I was telling my sister, Denise, that I got a real nice letter in the mail from the Willingboro Art Alliance thanking me for my demo last Wednesday night. They wrote; "Your enthusiasm for drawing was inspiring for us. We appreciated you encouraging us to participate. It was fun!" Denise said I taught drawing sort of like Jon Gnagy. For those of you too young to know, he was "America's Original TV Art Teacher". That got me thinking about him, so I looked him up online. I am glad to see there is a good selection of his demos from the 50's and 60's on YouTube. I guess you could say he was really my first serious art teacher. Starting at a very young age and over those early formative years growing up, I owned several of his various art sets and even drew along with him on TV. It's true that his approach might be criticized because it was not always truly 'fine art'. His methods are repetitive, but the reason he did it that way was to teach drawing in a very simple way to those who had never tried it before. He made it fun, fast, and uncomplicated. He was easy to follow and made you feel like you could do it. One can immediately experience a sense of accomplishment following one of his 10 minute demos, often just what's needed to get beginners interested. Whether you like his style of drawing or not, you have to give him credit for being a pioneer in educational TV and for turning so many people on to art, many of which I'm sure, eventually moved on to more 'finer' styles.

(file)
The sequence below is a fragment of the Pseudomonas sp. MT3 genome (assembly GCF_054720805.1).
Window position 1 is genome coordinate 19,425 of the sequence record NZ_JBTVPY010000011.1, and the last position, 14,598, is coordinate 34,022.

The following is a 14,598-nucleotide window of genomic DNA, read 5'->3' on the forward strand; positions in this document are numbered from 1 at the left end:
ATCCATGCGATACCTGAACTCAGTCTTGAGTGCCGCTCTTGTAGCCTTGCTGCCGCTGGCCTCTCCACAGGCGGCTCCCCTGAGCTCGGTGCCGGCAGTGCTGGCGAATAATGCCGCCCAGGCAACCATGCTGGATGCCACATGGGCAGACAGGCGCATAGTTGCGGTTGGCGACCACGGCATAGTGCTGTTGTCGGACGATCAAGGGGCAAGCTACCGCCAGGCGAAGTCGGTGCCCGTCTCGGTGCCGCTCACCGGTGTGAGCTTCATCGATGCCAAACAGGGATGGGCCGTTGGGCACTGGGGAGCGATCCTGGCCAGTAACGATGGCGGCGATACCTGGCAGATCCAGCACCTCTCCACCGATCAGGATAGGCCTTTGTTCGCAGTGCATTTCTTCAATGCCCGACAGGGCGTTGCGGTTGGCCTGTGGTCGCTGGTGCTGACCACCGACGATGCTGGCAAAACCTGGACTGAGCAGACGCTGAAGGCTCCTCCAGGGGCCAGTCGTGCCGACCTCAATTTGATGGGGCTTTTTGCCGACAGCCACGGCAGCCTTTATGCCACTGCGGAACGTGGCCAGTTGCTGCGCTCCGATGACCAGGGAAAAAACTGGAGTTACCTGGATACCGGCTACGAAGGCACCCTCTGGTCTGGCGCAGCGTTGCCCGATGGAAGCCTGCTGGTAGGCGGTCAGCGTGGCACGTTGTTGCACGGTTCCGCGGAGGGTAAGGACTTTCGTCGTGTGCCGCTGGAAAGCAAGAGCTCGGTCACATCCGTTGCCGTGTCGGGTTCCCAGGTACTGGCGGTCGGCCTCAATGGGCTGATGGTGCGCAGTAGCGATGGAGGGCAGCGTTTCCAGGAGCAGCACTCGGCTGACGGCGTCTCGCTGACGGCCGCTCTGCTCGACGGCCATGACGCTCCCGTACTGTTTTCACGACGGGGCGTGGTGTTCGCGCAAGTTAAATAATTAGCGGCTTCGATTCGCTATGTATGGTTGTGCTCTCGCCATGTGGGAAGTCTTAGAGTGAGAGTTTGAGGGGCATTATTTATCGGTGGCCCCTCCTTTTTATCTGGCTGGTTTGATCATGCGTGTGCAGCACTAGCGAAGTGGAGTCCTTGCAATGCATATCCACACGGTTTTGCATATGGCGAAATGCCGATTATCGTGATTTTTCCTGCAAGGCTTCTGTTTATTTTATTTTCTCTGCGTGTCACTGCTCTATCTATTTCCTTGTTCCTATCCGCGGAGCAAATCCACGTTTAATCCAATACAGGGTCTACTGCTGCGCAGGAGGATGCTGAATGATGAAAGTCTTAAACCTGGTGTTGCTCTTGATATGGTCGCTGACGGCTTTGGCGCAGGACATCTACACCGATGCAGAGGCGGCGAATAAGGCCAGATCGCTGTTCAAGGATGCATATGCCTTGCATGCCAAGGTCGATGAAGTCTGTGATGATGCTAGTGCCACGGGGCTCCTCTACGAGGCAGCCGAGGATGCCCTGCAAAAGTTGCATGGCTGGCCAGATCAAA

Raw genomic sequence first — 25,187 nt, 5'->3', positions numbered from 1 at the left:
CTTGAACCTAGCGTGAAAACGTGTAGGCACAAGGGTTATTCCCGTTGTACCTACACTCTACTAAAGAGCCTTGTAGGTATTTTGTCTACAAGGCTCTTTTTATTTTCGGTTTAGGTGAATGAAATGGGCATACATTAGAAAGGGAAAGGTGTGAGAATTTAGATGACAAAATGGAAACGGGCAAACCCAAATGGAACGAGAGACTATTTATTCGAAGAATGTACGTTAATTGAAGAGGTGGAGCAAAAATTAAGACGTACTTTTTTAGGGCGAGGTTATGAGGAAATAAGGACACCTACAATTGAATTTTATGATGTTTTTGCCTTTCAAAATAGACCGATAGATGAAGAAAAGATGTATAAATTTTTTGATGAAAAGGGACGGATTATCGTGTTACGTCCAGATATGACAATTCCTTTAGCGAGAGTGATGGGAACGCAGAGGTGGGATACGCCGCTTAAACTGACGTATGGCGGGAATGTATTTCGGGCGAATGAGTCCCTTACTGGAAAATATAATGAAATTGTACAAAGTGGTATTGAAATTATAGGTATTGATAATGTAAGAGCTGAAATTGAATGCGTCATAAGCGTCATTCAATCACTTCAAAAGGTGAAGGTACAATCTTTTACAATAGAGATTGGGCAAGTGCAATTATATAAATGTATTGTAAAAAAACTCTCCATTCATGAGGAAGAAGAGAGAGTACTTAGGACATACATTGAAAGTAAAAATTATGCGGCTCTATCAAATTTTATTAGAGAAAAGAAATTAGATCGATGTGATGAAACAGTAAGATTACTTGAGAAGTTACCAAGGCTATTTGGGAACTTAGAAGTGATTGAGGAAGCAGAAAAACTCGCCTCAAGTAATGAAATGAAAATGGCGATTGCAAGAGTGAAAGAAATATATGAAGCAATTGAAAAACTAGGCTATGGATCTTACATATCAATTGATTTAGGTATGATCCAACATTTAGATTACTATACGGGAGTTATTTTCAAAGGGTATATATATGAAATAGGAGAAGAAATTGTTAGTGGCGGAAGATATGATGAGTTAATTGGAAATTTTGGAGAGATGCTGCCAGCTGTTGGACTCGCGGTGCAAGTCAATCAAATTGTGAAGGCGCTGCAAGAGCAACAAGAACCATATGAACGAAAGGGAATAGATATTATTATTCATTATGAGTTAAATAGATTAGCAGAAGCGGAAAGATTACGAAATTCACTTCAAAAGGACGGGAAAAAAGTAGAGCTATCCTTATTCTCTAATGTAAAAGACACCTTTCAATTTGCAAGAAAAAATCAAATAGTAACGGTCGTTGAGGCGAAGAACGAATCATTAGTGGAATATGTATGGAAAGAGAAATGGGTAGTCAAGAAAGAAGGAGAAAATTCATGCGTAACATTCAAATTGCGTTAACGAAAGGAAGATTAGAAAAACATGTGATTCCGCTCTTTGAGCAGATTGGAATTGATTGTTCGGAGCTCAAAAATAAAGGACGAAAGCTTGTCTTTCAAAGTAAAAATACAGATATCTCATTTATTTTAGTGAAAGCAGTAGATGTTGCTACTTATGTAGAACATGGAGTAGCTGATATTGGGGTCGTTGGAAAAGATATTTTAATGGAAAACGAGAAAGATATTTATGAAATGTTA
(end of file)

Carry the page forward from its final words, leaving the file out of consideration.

I plan on highlighting him and his career and doing some of his demos this week. It should be FUN! I hope some of you will give it a try.
In the demos, he is using a hard square charcoal stick. (Looks like a conte crayon.) I still have his "Pastel Painting Set" and it has a black and a grey stick in it which I will give a try at some point. You could also use a charcoal pencil or a soft (3B - 5B) pencil for the drawings. Notice the way he is holding it like a wand - using his whole arm! (Holding it between his thumb and forefinger.) Although I don't know if he ever really mentioned it, I watched and imitated his approach. He is the first one to teach me how to hold my pencil that way and I have been drawing like that ever since!
This morning I did Jon's "Snow Scene Lesson" approximately 4.5 x 6.5", with a soft 4B pencil in my sketchbook. Although I'm not crazy about the composition, it was a fun exercise. He moves along quite fast, so watch it through a couple of times before attempting to follow along. I had to play it through two times to get down all of the details. Don't be afraid to pause the video or back up a bit if you get behind. If you click on the four arrows at bottom right, you can watch it in full screen.
This week's sketching challenge is to try your hand at sketching along with Jon Gnagy!